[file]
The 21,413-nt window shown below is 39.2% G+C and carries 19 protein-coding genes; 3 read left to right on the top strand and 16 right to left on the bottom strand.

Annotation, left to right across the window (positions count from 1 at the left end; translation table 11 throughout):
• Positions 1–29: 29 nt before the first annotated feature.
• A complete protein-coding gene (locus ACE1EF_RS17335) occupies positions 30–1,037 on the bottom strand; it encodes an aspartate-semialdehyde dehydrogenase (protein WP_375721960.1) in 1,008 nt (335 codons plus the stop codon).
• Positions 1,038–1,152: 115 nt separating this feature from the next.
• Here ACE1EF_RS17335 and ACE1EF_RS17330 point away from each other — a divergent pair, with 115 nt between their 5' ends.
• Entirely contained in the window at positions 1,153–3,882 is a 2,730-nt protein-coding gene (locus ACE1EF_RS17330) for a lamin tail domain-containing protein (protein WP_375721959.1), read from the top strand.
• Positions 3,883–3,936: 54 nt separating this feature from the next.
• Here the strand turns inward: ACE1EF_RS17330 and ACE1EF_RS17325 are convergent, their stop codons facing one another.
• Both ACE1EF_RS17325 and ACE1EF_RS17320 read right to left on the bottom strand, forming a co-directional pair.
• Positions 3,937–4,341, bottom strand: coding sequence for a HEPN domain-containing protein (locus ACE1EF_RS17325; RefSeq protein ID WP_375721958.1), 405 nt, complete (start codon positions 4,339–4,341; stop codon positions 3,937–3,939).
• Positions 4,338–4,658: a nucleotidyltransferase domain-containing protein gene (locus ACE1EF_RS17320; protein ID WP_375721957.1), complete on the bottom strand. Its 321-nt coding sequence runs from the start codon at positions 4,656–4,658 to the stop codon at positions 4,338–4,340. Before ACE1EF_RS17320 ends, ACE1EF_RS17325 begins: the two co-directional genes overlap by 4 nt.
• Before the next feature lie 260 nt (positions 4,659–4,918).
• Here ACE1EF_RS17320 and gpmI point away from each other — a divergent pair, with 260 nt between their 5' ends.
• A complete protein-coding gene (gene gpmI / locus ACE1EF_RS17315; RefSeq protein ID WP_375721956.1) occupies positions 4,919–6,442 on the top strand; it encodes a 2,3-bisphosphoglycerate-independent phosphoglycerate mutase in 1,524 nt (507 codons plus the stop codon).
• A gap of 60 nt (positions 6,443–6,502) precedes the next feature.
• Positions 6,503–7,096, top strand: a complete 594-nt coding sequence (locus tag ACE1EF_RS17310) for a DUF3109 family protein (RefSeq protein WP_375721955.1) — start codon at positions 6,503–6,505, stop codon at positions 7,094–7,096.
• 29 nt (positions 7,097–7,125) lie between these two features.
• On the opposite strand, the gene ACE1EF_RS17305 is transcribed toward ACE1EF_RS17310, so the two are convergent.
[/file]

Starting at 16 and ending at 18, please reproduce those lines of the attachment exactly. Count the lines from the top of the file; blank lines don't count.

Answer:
• A gap of 60 nt (positions 6,443–6,502) precedes the next feature.
• Positions 6,503–7,096, top strand: a complete 594-nt coding sequence (locus tag ACE1EF_RS17310) for a DUF3109 family protein (RefSeq protein WP_375721955.1) — start codon at positions 6,503–6,505, stop codon at positions 7,094–7,096.
• 29 nt (positions 7,097–7,125) lie between these two features.